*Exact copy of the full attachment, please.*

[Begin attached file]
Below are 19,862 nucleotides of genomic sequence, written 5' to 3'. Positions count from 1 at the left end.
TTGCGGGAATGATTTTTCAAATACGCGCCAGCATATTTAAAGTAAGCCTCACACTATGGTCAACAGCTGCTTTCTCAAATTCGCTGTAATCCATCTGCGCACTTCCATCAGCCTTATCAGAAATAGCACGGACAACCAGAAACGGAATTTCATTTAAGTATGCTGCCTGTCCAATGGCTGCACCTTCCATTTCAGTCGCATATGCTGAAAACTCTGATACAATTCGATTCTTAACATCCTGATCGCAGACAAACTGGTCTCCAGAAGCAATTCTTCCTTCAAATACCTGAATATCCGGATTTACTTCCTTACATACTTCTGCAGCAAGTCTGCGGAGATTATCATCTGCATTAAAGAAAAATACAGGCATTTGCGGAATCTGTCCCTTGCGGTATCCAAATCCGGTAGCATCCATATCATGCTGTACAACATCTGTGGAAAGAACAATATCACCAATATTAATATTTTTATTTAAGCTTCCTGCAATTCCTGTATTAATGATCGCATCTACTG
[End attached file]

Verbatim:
Below are 19,862 nucleotides of genomic sequence, written 5' to 3'. Positions count from 1 at the left end.
TTGCGGGAATGATTTTTCAAATACGCGCCAGCATATTTAAAGTAAGCCTCACACTATGGTCAACAGCTGCTTTCTCAAATTCGCTGTAATCCATCTGCGCACTTCCATCAGCCTTATCAGAAATAGCACGGACAACCAGAAACGGAATTTCATTTAAGTATGCTGCCTGTCCAATGGCTGCACCTTCCATTTCAGTCGCATATGCTGAAAACTCTGATACAATTCGATTCTTAACATCCTGATCGCAGACAAACTGGTCTCCAGAAGCAATTCTTCCTTCAAATACCTGAATATCCGGATTTACTTCCTTACATACTTCTGCAGCAAGTCTGCGGAGATTATCATCTGCATTAAAGAAAAATACAGGCATTTGCGGAATCTGTCCCTTGCGGTATCCAAATCCGGTAGCATCCATATCATGCTGTACAACATCTGTGGAAAGAACAATATCACCAATATTAATATTTTTATTTAAGCTTCCTGCAATTCCTGTATTAATGATCGCATCTACTG